[Music] so good evening everyone netflix welcomes you to today's session which on basics of trauma care primary management and identifying the red flags today with us we have this amazing very experienced faculty dr chaitan pradhan he is a renowned consultant orthopedic surgeon and head of trauma at sancheti hospital pune he has almost three decades of experience in the field of orthopedics he pursued his ms orthopedics from university of pune in 1996 along with a brilliant clinical record sarah is also presented at many national and international conferences his areas of expertise include advanced polytrauma and adult reconstructive surgery along with of course today's topic emergency trauma care so sir we welcome you on behalf of netflix and all of our audience so good evening everyone um it's really nice to be with you today and i thank netflix for that i'm dr chaitan pradhan i'm head of trauma for in sanchiti institute for last 25 plus years and i deal with only trauma since um many years now i'm also the associate medical director at century hospital pune so uh today i'm going to discuss with you how do we assess uh victims of trauma in our practice what are the various types of extremity injuries that we should be aware of and as a general practitioner or a treating physician or a surgeon what should be the basic management and first aid that we can actually give to the trauma victim before the definitive management so today the musculoskeletal trauma can be divided into low velocity trauma which consists of domestic falls simple or sports injuries which is obviously never fatal or high velocity trauma which are usually highway accidents or falls from height second floor third floor suicidal falls which we saw a huge number of suicidal injuries in the pandemic lockdown area or train accidents which are often fatal so today road trauma is not only common but it is designated as a killer disease by none other than the who and mind you it affects a very young bread winning age group between the 20 to 50 years which is the most productive population in the country and has a huge impact on the economy of the nation if we do not deal with it properly just to give you indian statistics it costs us more than the cardiac or cancer hospital days in terms of about 5 5 200 crore of rupees are many more seriously disabled patients for life and mind you they are mostly the young patients the bread winners of the family now this is just an old clipping which i have included in the presentation at accident scale about three patients per day in pune it's the city where i live now this is not very surprising because this is what the traffic looks like and it is not really difficult to understand nobody following traffic rules seriously that you end up with a situation like this the the whole spectrum of trauma today is changing initially when i was a resident we used to see very few cases of high velocity accidents previously what used to happen was mostly we used to cater to low velocity injuries and you know one or two road accidents a day but today because of the availability of fast cars good roads we see a lot of high velocity accidents and this is now the era of polytrauma so what is a polytrauma i keep on saying this word again and again polytrauma by definition is an injury to two major systems in the body say like a head injury or an abdominal injury or a chest injury with one long moon fracture or multiple long bone fractures one of which is compound by compound i mean either an open fracture or something which requires a neurovascular intervention or there is severe crushing of extremities now all these are usually high velocity accidents and you need to act aggressively you need to act fast and you need to act decisively in order to save these victims mind you every 30 minute delay in transportation of a polytrauma case results in the mortality to the extent of 30 increase and therefore we have this concept of golden hour all of you know that golden hour is nothing but the very first hour from the injury in which your first 10 minutes are the platinum 10 minutes now what is the importance of this golden hour it is why is this first hour important because after the first hour some irreversible changes start taking place in various systems in the vital organ of the patient and there starts a vicious cycle of progressive deterioration which will lead to not only loss of life but definitely loss of limb so therefore you need to shift such patients to a tertiary trauma care center by tertiary trauma care center i mean place a hospital where you have a multi-speciality trauma team so you have a orthopedic surgeon and a competent anaesthetist a neurosurgeon an abdominal surgeon a cardiothoracic surgeon etc a well-equipped intensive trauma care unit 24x7 functioning operation theater with trained personal labs and everything else available and the concept of horizontal care so horizontal care is something where all the specialists specialists are available simultaneously what happens in especially in government hospitals today is that the junior most resident sees the patient first uh then he calls his senior then he calls his consultant and you know so that's a vertical chain of care horizontal care is a concept where when you know that there is a polytrauma or when you know that there is a multiple trauma victim coming in all the specialists are available or a trauma team is available in place to simultaneously assess and treat that patient that is what is a tertiary trauma care center so commonly what we see is the standard dilemma especially when you are treating such patients in the periphery should i treat the patient should i shift him how do i shift him if i shift him what are the label legal implications to me if i treat him what are the legal implications to me these are the questions raised and presented to us by quite a few of our colleagues especially when while practicing in the periphery so let me answer most of these in just a bit so let's see a few scenarios so if you see the first scenario a patient is brought to you unconscious on a trolley is gasping on the responsive bleeding mind you not dead but it is a potentially life-threatening situation so what you need to do is manage the abcs first and i'm going to tell you what are abc's but do not be distracted by the extremities so even if you see mangled extremities don't pay any attention to them first manage your abc's typical second scenario patient is brought on a trolley or a stretcher he is conscious responding to commands and questions but he is unable to walk or move now this is not a life threatening situation but it may be limp threatening so this is a patient where you need to do your primary and secondary trauma survey again i'm going to tell you what is that and identify whether there are any limb threatening injuries and the third scenario is when the patient is brought on a wheelchair where he walks in himself he is fully conscious and oriented obviously he is there's no danger to life or lymph now this is where you need to do a focused clinical examination of the injury extremity and give him first aid the most important thing to remember from today's talk is that fractures are rarely life-threatening so it is imperative that when you deal with trauma victims first perform a primary trauma survey to find out whether there are any life-threatening injuries do not be distracted by limb threat the obvious but not life-threatening in extremity injuries like say crushed limbs or mangled extremities be allowed to measure bleeding from extremity injuries and after you have identified the life-threatening injuries then you do your secondary focus trauma survey i'm going to explain to you in a minute what all this is so the primary trauma survey is nothing but your abcde as per the atls guidelines a stands for airway with cervical spine control so see if the patient is breathing well if not do the airway management by extending the neck or putting in a standard oral airway or if required intubating him and then taking control of the airway check whether he is breathing well or if there is a chest injury if there is a paradoxical respiration c stands for circulation and hemorrhage control so you stop obvious sources of bleeding from anywhere d stands for disability of a brief neurological examination whether he is able to move all the four limbs or not and e stands for exposure that is environmental control or hypothermia which is not really relevant in our situation so by the end of your primary trauma survey you come to know whether there are any life-threatening injuries or not the secondary trauma survey is nothing but the detailed evaluation of extremities so in the primary trauma survey you did not look at the extremities at all you just looked at the abcde whereas in the secondary trauma survey you are looking in details at the extremities what do you look at you assess the perfusion you identify open wounds and document on a piece of paper or photograph them you identify the closed wounds or fractures and document them most important thing is to assess whether there is a neuromuscular injury by recording the pulse the motor action and the sensations in all the four limbs at the end of your secondary trauma survey you will come to know whether there are any limb threatening injuries or not so this is just a small mnemonic simple mnemonic which can tell you how to assess the extremities so look for dcap btls which means deformities contusions abrasions penetrations burns tenderness lacerations and swelling so you document all this and mark the pulses on the extremities so after your secondary survey is over you have already identified the life-threatening injuries and you have already identified the limb threatening injuries and you have documented wounds you have documented fractures you have documented the neurovascular status of the limbs and you have photographed the wounds this is what you do as step one when you're managing basic trauma what are the life-threatening injuries i keep on saying identify life threatening so all actual injuries are life threatening injuries so everything in the center of the body so the head the chest the abdomen and the pelvis these injuries can kill a patient so you must be able to diagnose these four types of injuries which are potentially life threatening mind you again isolated extremity trauma is really life threatening so even if you see a crushed upper limb or a lower limb that's not going to kill the patient but if the patient is unconscious or the patient is not able to breathe well or he complains of severe pain in the abdomen or he is not able to pass urine then these are these may be life-threatening injuries head injuries can be diagnosed by the patient being either unconscious or he gives history of profuse vomiting he's confused he's not able to remember how he feel down or there is bleeding through your nose etc or there are multiple scalp moons as seen here and this is a serious life-threatening head injury you have to admit this patient do a ct scan of the brain needless to say that such patients should be transported always on a hard board or a spine board if you have one because you must assume cervical spine injuries in all patients of head injuries so your trauma series when you take x-rays must include a skull lateral and a cervical spine when you're suspecting head injuries it must also include a chest and a pelvis with both hips so what are then the limb threatening injuries the most commonest or the most obvious limb threatening injury is something where you have a vascular compromise so you are not able to feel the pulse or there is a compartment syndrome syndrome is something where there is so much swelling of the extremity that it compromises the circulation of the limb how do you diagnose that you it's it's very simple to diagnose so the pain there are five ps how you diagnose the compartment syndrome so pulse is the last thing in that but pain is something which is the first thing that the patient will complain of the pain which is disproportionate to the injury or it does not reduce by immobilization or giving an nsa id so severe pain stretch pain unable to feel the pulses all these are signs of compartment syndrome or severe crushing yeah parastatia etc so five ps but mind you don't be fooled by the pulse a present pulse may not exclude a compartment syndrome in fact when the pulse goes away it is far too late and the patient usually lands up with an amputation so if the patient is complaining of severe pain on passive stretching then this is a compartment syndrome severe soft tissue loss severe bone loss or very rarely what we see today nowadays is gas gangrene so something like this now this is a typical runover accident this is a neurovascular compromise there's no pulse no movements no sensations this can be a potentially limb threatening injury this is uh again our suicidal attempt in front of a train so this is a severe crushing of the entire limb this is the thigh as you can see here and the lower limb this is not going to survive so muscular skill trauma can be divided into soft tissue injuries and bony injuries soft tissue injuries are typically ligament sprains or strains and joint subluxations or dislocations only injuries are fractured at fractures either closed fractures or open fractures where you have wounds mind you both may be associated with neurovascularity so even a soft tissue simple soft tissue injury or a dislocation may be associated with neurovascular compromise or a compartment syndrome how do you diagnose fractures fractures typically have swelling they are severely painful they are deformed they show abnormal moments so movements where there should not be any movements and presence of crepitus how do you manage trauma in especially in a peripheral level dispensary so the first tenet of managing trauma is to manage shock if the patient is in hypoallen the second principle would be to manage the pain third is to splint the extremity or give first aid and then prepare the patient for definitive management by optimizing him for anesthesia in other words prepare the patient for definitive management in the hospital in terms of surgical intervention what should be your first aid the first state should be quick and simple it should take care of the pain it should definitely not do more damage so effectively it means immobilization and pain relief that is what is effective first aid uh when you talk of splinting or immobilization there are again certain principles that you need to follow so you must always visualize the injured part you should not cover it before you immobilize anything check and record the pulsations the motor and sensory movements uh before and after your splinting you may give a gentle inline traction to the extremity to cover to correct the deformities or cover your open cover the open wounds with sterile dressings not handkerchiefs or anything cover them with sterile dressings pad the spins adequately and extend the splint one joint above and below the side of the injury so let's talk about the upper extremity you may have fractures of any bone from the clavicle to the fingers or dislocations of the shoulder elbow and multiple joints in the hand how do you manage them you quickly assess the injury check for pulsations the brachial and the radial artery check the peripheral nerve function of all the three nerves so a simple way is to ask the patient to in an extended risk ask the patient to make a fist and extend it all the fingers and open the fist so that means that all your radial median and on the nose are functioning motor wise you must also document the sensations of the radial median and the ulnar nerves give gentle traction to correct the deformity if there is one and then immobilize it there are various ways of immobilization but the simplest and commercially available uh immobilizers are these just a simple cuff and collar sling or a universal shoulder immobilizer or if you have the access then you can give an above or a below elbow plaster but even this simple immobilizer which is commercially easily available can take care of most of the upper extremity trauma like this this is a universal shoulder immobilization so it can effectively immobilize most of the fractures in the upper extremity just a word of caution when you give a sling see to it that you are not giving it like this shown on the left side but more than 90 degrees of elbow flexion so that there is no swelling otherwise the surgeon cannot do anything till the swelling reduces what are the danger signals now this is something which is very important if there is a grass deformity if you cannot feel the pulsations of the radial on the regular artery if the limb is cold cyanosed there are no movements no sensations or if the extremity is crushed with open fractures or some traumatic amputations now these are your red flags these are the ones which require urgent transportation to a tertiary level trauma center in the lower extremity you get fractures and dislocation of the hip fracture of any bone right from the hip to the toes you get something which is known as internal derangement of knee which means there is no fracture where there are multiple ligamentous or meniscal injuries the commonest open fractures are those of tb and the fibula and horrible fracture dislocations of the ankle or crush injuries to the lower extremities so these are the spectrum of trauma that you see in the lower extremity again how do you basically manage them you quickly assess the injury primarily the neurovascular status so that is something which you should do as the first thing in your secondary trauma survey whenever you are assessing upper or the lower extremity so first thing is feel the pulses ask the patient to move the limbs if he is conscious enough move the fingers palpate the dorsal aspect is posterity will both check for toe sensations and movements and document it if it is present or absent apply gentle traction immobilize use ice ice packs are now commercially easily available in any medical store and elevate the extremity so lower limb should always always be elevated immobilization can be very effectively done using a thomas splint and this is a splint right from world war ii which has been used historically but it's a great immobilization aid or a great splint which can be used for practically every fracture in the lower limb if available you can use well-paid padded pop slabs or commercially available slabs or a simple knee extension place brace use pillows and sheets under the knee always keep the patient supine with the extremity elevator do not ask him to bear weight there is a common tendency he just see if you can walk around don't do that because all the um fractures lower limb fractures displace under load so unnecessarily if you ask the patient to bear weight you may be displacing an undisplaced fracture so this is an exter an example of a thomas print on the left and a longly extension brace on the right both are commercially available um the thomas flint can be shed uh in on to the extremity like a trouser and just bandaged and it effectively mobilizes practically all the fractures in the lower extremity again dangerous signals absent pulsations or sensations no movements possible cyanosed cold limbs open fractures with bone jutting out and this is very common in the tbl fractures or severe crush injuries hip fractures now something which is very very common in geriatric age group you will see it almost every day in your practice and some of them even [Music] come to you walking with some minimal pain in the hip others with displaced fractures typically come with leg externally rotated referred pain to the knee may be possible but this is a very common situation today where we see a huge amount of geriatric population with domestic falls especially in the bathrooms and mind you they it may well be a terminal event in the life of that patient but the whole scenario is now changing aggressive management of these factors especially surgical management and rapid mobilization out of the bed has excellent outcomes today in all age groups in all geriatric hip fractures no matter what is the medical condition of the patient or what is the fracture today a hip fracture is almost treated like an emergency especially in my institute where we aggressively treat this patient without waiting for too much of surgical medical optimization of that patient and get him out of the bed the only way to keep these geriatric patients alive is to get them out of the bed as soon as possible and it is possible nowadays with better anesthesia techniques regional anesthesia better surgical techniques minimally invasive surgical techniques it is very much possible to get them out of the bed and moving that is really increase their longevity and life expectancy in a big way open woods now this is again a very common scenario what you need to do is control the bleeding with pressure mind you all bleeding stops with pressure if it's a major arterial bleeding that patient will not survive so it will he will not come to you but most of the arterial bleeds stop because arteries have muscle in their walls so it goes into a spasm the bleeding that you usually see is venous bleeding and all venus bleeding stops with pressure so you need to give sustained pressure for more than 10 minutes to stop it of course when you see bleeding check for distal pulses motor and sensations don't apply a tourniquet unless you are yourself accompanying the patient to the hospital because the nikkei usually remains in place and causes critical ischemia so as soon as you see the wounds you document the site size depth and see whether there is an associated fracture below and the contamination avoid the temptation to suture we see so many wounds brought in from the periphery which are sutured now unless you surgically debride a wound especially a deep wound and thoroughly lavage it with normal saline it is not correct to suture them because you are exposing them to infection or making it prone to infection so control the bleeding with pressure bandage keep the pressure bandage in place don't poke your fingers or instruments to see what is down below you explore the whole wound in a proper operation theater setup do not forget to give an iv antibiotic especially second generation cephalosporin to all patients with sizable wounds impaired objects so many times you find foreign bodies impilled in the wounds you usually stabilize them in the position form don't try to remove it except in the operation theater because it might cause severe bleeding so only exceptions to this are when you have an objects in the cheek which you cannot uh close the mouth or you cannot control the major breeding vessel with object in place these are the only two exceptions otherwise you you stabilize the the same object with a sticking tape as it was and then shift the patient to the operation theater as soon as possible hand and foot injury is very common in industrial zones often very disabling if not treated properly very very rarely life threatening splint the hand in a position of function so splinted in 10 to 15 degrees of dorsiflexion or splint the foot in plantigrate position and what is required is a quick debridement especially when the first four to six hours and external fixation or internal fixation and can really salvage even grossly horrible looking crushed and of feet so which trauma is an emergency which are the patients which you need to load and go or shift asap to major centers so all pelvic fractures are emergencies bilateral femoral fractures are emergencies and may be potentially life threatening any open fracture is an emergency all dislocations are emergencies and badly crushed extremities are emergencies just to give you a brief recap about blood loss from fractures pelvis about 500 cc for each break in the pelvis and it may lacerate major vessels so fracture pelvis is a fatal injury usually if the patient reaches you alive you need to be really really aggressive every femur loses about 1000 species of blood internally so even if you don't see any source of bleeding assume that he has lost about a liter of blood in the thigh and multiple fractures therefore can produce severe hypoallemia which may not be visible so you need to be very careful about shock so which injuries are lymph threatening all open fractures traumatic impute amputations compartment syndromes and rarely gas gangrene gas gangrene is very rarely seen nowadays but it is possible in farmyard contamination or several contaminated woods something like this now this is a great 3b open fracture of the femur you can see the gravel and the contamination this is a potentially limb threatening injury [Music] fracture pelvis like i told you is one of the fatal orthopedic emergencies frequently because of severe hypoallemia or internal organ damage what you need to do is quickly assess so you do a compression distraction test of the pelvic of the eyelid crests if you see blood at external urethral metas it means there is a ruptured urethra if you say camous is around the genitalia then that is a sign of fractured pelvis or the patient is unable to pass the urine or you've done everything and the blood pressure is still not responding that means something is going wrong and something needs to be aggressively done what is done a whiteboard iv line plasma expanders oxygen pelvic strapping now this can be very easily done even in a dispensary so you just strap the entire pelvis with a bed sheet or a sticking tape monitor the vitals and transport the patient in the hospital usually blood is given and pelvis is stabilized by an external fixator a suprapubic systolostomy is done or an exploratory laparotomy with repair of the bladder tear or at times as a last resort ligation of the internal eyelid arches so this is a example of an open book fracture of the pelvis you can see that there is a diastasis of the pubic symphysis and this requires immediate external fixation like this to prevent internal blood loss and imminent death all dislocations are emergencies they should be reduced immediately irrespective of the time of the day or night because only then you can preserve the joint function of course needless to say that all dislocations are extremely painful and they should be pain relief should be the prime first head that you give this patient but mind you the pain will never reduce unless you reduce that dislocation and therefore it should be done as an emergency traumatic amputations now these are quite common in industrial beds or crush injuries sometimes we see them as food chopper chopper injuries etc or even in runover accidents these are potentially salvageable extremities especially if it's a clean cut wound but you need to do urgent microvascular reconstruction in these cases so timing is a priority and you must treat these patients within the first four to six hours from the time of injury microvascular repairs are nowadays possible the implantations are possible and so what you need to do is keep those extremities of fingers and plastic bag which should be kept in eyes so many times we see patients getting the amputated digit or the hand directly in contact with ice now this causes harmonic necrosis of the tissue and we cannot do any reconstruction either microvascular or otherwise of course don't forget to control the bleeding at the parent side wash the wounds take all due precautions to prevent infection and reach a trauma center asap within first four hours usually this is what is to be done so something like this now this is a bilateral traumatic amputation and it can be quite effectively salvaged with micro vascular repairs something like this now this is the right hand and this is the left so to summarize isolated musculoskeletal trauma rarely kills as a treating doctor always do primary and secondary trauma survey as a protocol in the primary trauma survey identify all the limb threat life-threatening injuries which are usually the actual injuries meaning head cervical spine chest abdomen and pelvis in the secondary trauma survey identify limb threatening injuries limb threatening injuries are usually those which have either neurovascular compromise or severe crushing severe soft tissue loss or severe bone loss this is mandatory mind you as doctors intelligent management can definitely save the life definitely save the limb and definitely save the function of the limb if done especially within the golden arm but then a rapid transport to a proper trauma center and make a huge difference in somebody's life and live thank you very much and i'll be happy to answer questions yes sir thank you so much that was a great session i liked the last line intelligent management can save that's very true that's and that's what's needed in an emergency case so that was amazing i think we can move on to the questions now there's a question is ivf ringer lactate contraindicated in head injury no it's not contraindicated but nowadays we prefer to give crystallites than uh colloids and uh in a head injury [Music] i would before having a ct scan in my hand i would just give plain normal session a normal saline without resorting to anything else so simple normal saline as a basic management of head injury give an anti-convulsant loading dose of either phenytoin or liver or whatever you are using and iv fluids nasal oxygen do not give steroids because nowadays they are not advised and antibiotic which is something which we usually forget and get a ct brain asap all right there's a question by dr porika can injection tramadol be given for pain and if not then in which cases it is recommended yes it can very safely be given tramadol is a safe analgesic in fact it can be very safely given in almost all the age groups except the children dr praveen would like to ask please advise on the post-op as well as the pre-op pain management so pre-op pain management is it depends on the age of the patient you in pediatric age group we tend to use only paracetamol and at times naproxen uh in adult age group anything from diclofenac which is one of the best analgesics for acute pain relief to narcotics in patches are very commonly used in the geriatric age group we use iv paracetamol local pain patches but nowadays what we do as a protocol is in our casualty we give a lot of regional anesthesia and post-operatively definitely we are more in favor of using regional anesthesia or pain blocks to prevent the use overuse of nsaids in this age group so post-op pain management is primarily first 24 hours regional blocks uh iv paracetamol and then uh again local patches like fentanyl uh buprenorphine etc as indicated usually stop 48 hours later you don't require too much of pain control next question is how to control fat embolism well that's an excellent question now that's a very common thing in young obese males especially with long bone fractures the the best way to control fat embolism or you know the best thing about fat embolism is to prevent it so don't shift the patient without adequate immobilization such a patient if you must shift a sharp femur or a shaft tbr adequately immobilize either in a thomas flint or a plaster um treatment wise the sooner you stabilize that fracture lesser are the chances of fat embolism so nowadays intra metal nailing is the standard of care for all long bone fractures especially female and tibia so the sooner you do it the better and if at all your patient lines up with fat embolism then you treat him like any other ards patient so positive pressure ventilation [Music] anticoagulation you diagnose it by doing a ct pulmonary angiography positive pressure ventilation something like like saying etc therapeutic doses stabilizing the fracture with the same um so what we do is we put intubate and put the patient on a ventilator we operate on that ventilator and then give him adequate oxygen and anticoagulation till he stabilizes but mind you the moment you stabilize the fracture he immediately comes out so that's the treatment of fat steroids again are of doubtful role all right just with the same question dr sanket would like to ask in fat emboli iv slow molecular weight dextran can can it be used yes it has been empirically used but there's no um molecular weight paren is [Music] more used than than dextra so there's not enough level one literature support for molecular weight dextron in fat embolism uh dr jahangir uh was asking interested more in the facial fractures so if you could just summarize a bit about the facial factors facial fractures are never an emergency unless they are causing respiratory obstruction so we usually take the help of our maxillofacial surgeons who keep the airway patent and once the swelling reduces when you have only four two three injuries they need internal fixation as a first aid what you can do is enter dental wiring or bracing but i think you would be the right person to talk about it that's true next question times when you have a segmental fracture of the mandible or maxilla it can really you know cause a lot of strider and i have had a couple of cases where i had to do a tracheostomy to keep them breathing you know that that can become a problem because you can't really do it you can't even intubate them yeah yes yes that's that's true even while going for the wiring of the mandible and maxilla you need to likely apply a lot of pressure to open the jaws dr krishnan would like to ask how to give cpr in suspected spine injury well so you need to stabilize the cervical spine so you need two people if you don't have um appliances if you you should actually have a cervical collar to put on a heart or a philadelphia collar should be put on as a immediate maneuver and then a cpr can be given but when it comes to giving a cpr i think the life takes precedence or the spine so quickly immobilize the spine with the cervical collar once you've done your airway management and then start the cpr uh next question if you don't have a caller then you will have to have a colleague who is supporting the cervical spine while you're doing the cpr next question is by dr sameer what is the preferred first dose of antibiotics in limb trauma so if it's an open trauma we give a triple antibiotic so we give one for gram positive one for gram negative and one for anaerobe so what we usually give is a second generation cephalosporin and anamikasan and metronidazole if it is a closed trauma then just as a broad spectrum cephalosporin like cepheroxine is good enough next question by dr shravan to what extent neurological function is restored in amputated and reattached paths well in re-implantations you do a neurological reanistomosis also so there is about 50 to 60 recovery of the neurological function there's a next question a host of pelvic fracture cases after how many days patient needs to undergo physiotherapy it depends on the fracture union so if you fix that fracture pelvis or the acetabulum after six weeks you can mobilize the patient effectively but in-bed physiotherapy starts immediately if you have fixed it all right out of the bed six weeks later in pelvic fractures ct is recommended right away or its initial x-rays are to be done initially only x-rays that to portable fracture pelvis is an emergency so you need to resuscitate the patient you may require an external fixator before you do a ct scan or something so the priority goes to resuscitating on the basis of x-rays and once the patient is stable so once your systolic bp is stable at 100 you have a urine output coming um there's no danger to life then you do a ct scan okay uh doctor raja is asking can perio cardio synthesis be done in er well that's that's a dangerous thing to do in here unless you have a depression theater ready for it synthesis is quite an invasive procedure so i would prefer doing it in a theater right there are two three like similar questions that cpr in case of spine injuries or rib fracture so a bit guidance about that ignore the rib fractures if you if it comes to giving cpr because there the life is at risk right right but don't cause a rib fracture while giving a sepia dr sandeep would like to ask in gas gangrene cases is there other treatment we can do without cutting that infected part yes so if you if the patient has reached you immediately you can give anti-gas gangrene serum uh and penicillins work very well in gas gangrene not even cephalosporins so adequate debridement rapid debridement so you have to take the patient straight to the operational theater and debride as radically as possible under the cover of cephalosporins of penicillins and you have to give anti-gas gangrene serum as well okay right dr nishant would like to ask role of skeletal traction in hip fractures when the patient is fit for surgery well nisha definitely scheduled attraction is helpful to get the basic alignment but if it's a geriatric hip i would rather post him the next day rather than spending time on traction etc but if the patient is not operable then he has scale retraction does have a rule but as far as hip fractures are concerned the standard of care today is to aggressively fix them and get them out of the bed asap next question is any guidelines to provide cpr and pregnancy of around six to seven months having a rib fracture cpr guidelines are the same world over it is irrespective of the pregnancy or any other injury so you can go through current cpr guidelines in the acls websites or any other certified websites and you can get the standard cpr guidelines anywhere nowadays yes sir i'll just go through once if we haven't missed out on anything there are many repetitive which we have taken there's a question by dr sanket can you please say our resource citation to patient with flail gist so again it's about refractures and flail just [Music] if you're talking of resuscitation by meaning cpr then again it's the same when it comes to giving a cpr you're not bothered about any other injury for that matter you're just bothered about keeping that patient alive the flail chest part will come later on now the management of flinches today is to have a bilateral uh chest drain and give positive pressure ventilation the second way of doing it nowadays is to fix the rip fracture so you have small rib plates wherein you can stop the paradoxical movement of the ribs or the chest or there are rib you know splints so there are small titanium plates which act as rip splints and that prevents the paradoxical movement of the chest and the patient comes out very soon uh dr yeah singh is asking can we give diclofenac in head injury in a young patient yes but in a patient who is say beyond 50 years old we do not know his renal function so i would not you know risk a dichlorophage has a lot of nephrotoxicity and nylophonic also has a potential um allergic reaction so you may have allergy to diagnosing you may have had severe allergic reactions to diagnose so the safest bit is to give paracetamol or even tramadol dr suhail is asking is xylocard emergency drug yes it is used in cardiac emergencies for arrhythmias etcetera [Music] but xylocart is safe enough to you to be used as a local anesthetic because it does not require testing all right dr saeed is asking what would be the preferred implant for a 10 year old fracture of the femur titanium elastic yes doctor thawker is saying anti-platelet activity of dichlophone can prove uh fatal like in geriatric patient it might be of concern right right yeah post-op long bone fracture is it mandatory or is there any guideline for the anti-platelet drugs if the patient is on some anti-platelet drug so it depends you have to assess the risk profile of anticoagulation or if he has a dvd pro if he requires a long term dvd profile access so there are a lot of charts a lot of scores which tell you whether this patient is going to require a long term dvd prophylaxis but by and large if you are mobilizing that patient out of bed just simple aspirin is good enough what we do is as long as the patient is in bed i use um no molecular weight in something like like saying or an oxypane or something like that and if the patient is mobilized then simple aspirin is good enough but this is a very controversial topics there are um a lot of papers for and against using hardcore anticoagulation in long bone fractures so anticoagulation in trauma is not yet standardized [Music] so the way we have sir consultants and practicing physicians we also have some very budding doctors with us in netflix one of them is doctor he is asking which is better md emergency medicine or fcps medicine according to your opinion and why md md emergency medicine definitely because it's universally recognized yeah right uh the one more question is difference between tracheostomy and cricothyrodictomy brachiostomy is an open procedure because hierarchy is a percutaneous quick first aid procedure okay well that was the those were the questions for today a very very nice and very interesting session i would like to thank you yes on behalf of medford this was uh this was really very basic yeah i mean i could go hours talking about trauma and individual fractures as such i understand that this was very very basic for especially for orthopedic surgeons but this was to be an overview of primary care and trauma so thank you netflix yes and we do have amazing comments that amazing session and all yes so this was basic so we are obviously hoping to have a series from you on trauma care with which where we can you know go in so we like our audience would benefit a lot from that because trauma care and emergency care is the most i would say feared department when it comes to doctors because whenever there is a emergency department posting most of them are scared that no i'll stay in pediatrics i'll stay here there's nothing nothing to be feared or i mean afraid of i i hope i have alleviated at least a bit of here from from the yes audience it's it's just basic management yes yeah so like i said so we would definitely love to have you here i hope you enjoyed our platform uh this was yes this great um opportunity thank you for that opportunity and uh it was a pleasure yes so obviously we do do have a comment that it helps a lot for foreign students who are staying in foreign and study so this this has been very helpful for them every we need another trauma session you already have once more sir i will be very happy to do it yes definitely yes yes we'll definitely schedule it again so i would like to thank you sir again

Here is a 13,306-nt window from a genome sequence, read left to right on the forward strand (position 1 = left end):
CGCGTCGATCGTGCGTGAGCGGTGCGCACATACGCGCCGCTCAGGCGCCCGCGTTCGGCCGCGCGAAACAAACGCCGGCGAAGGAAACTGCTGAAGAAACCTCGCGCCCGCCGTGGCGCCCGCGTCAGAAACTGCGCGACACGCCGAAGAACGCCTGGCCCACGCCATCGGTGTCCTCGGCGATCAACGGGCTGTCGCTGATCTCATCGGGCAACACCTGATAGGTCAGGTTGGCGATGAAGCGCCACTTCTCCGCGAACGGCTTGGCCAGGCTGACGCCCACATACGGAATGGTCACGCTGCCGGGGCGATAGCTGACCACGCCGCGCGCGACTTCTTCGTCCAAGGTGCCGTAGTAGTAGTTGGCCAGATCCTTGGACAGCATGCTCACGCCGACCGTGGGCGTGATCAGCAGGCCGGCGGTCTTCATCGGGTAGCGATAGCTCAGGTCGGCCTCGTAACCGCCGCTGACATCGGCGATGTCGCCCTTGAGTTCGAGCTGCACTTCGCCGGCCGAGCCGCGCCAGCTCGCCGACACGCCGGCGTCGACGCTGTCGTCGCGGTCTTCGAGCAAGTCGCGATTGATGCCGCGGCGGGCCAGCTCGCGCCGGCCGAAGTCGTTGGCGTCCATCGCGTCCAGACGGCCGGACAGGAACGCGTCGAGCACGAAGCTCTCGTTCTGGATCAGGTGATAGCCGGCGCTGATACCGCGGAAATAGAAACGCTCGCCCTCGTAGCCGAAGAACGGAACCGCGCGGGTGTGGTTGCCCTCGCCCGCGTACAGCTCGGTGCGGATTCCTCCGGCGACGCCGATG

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dr. Chetan Pradhan

Dr. Chetan Pradhan

Consultant Orthopaedic Surgeon, Assitant Medical Director- Sancheti Hospital

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dr. Chetan Pradhan

Dr. Chetan Pradhan

Consultant Orthopaedic Surgeon, Assitant Medi...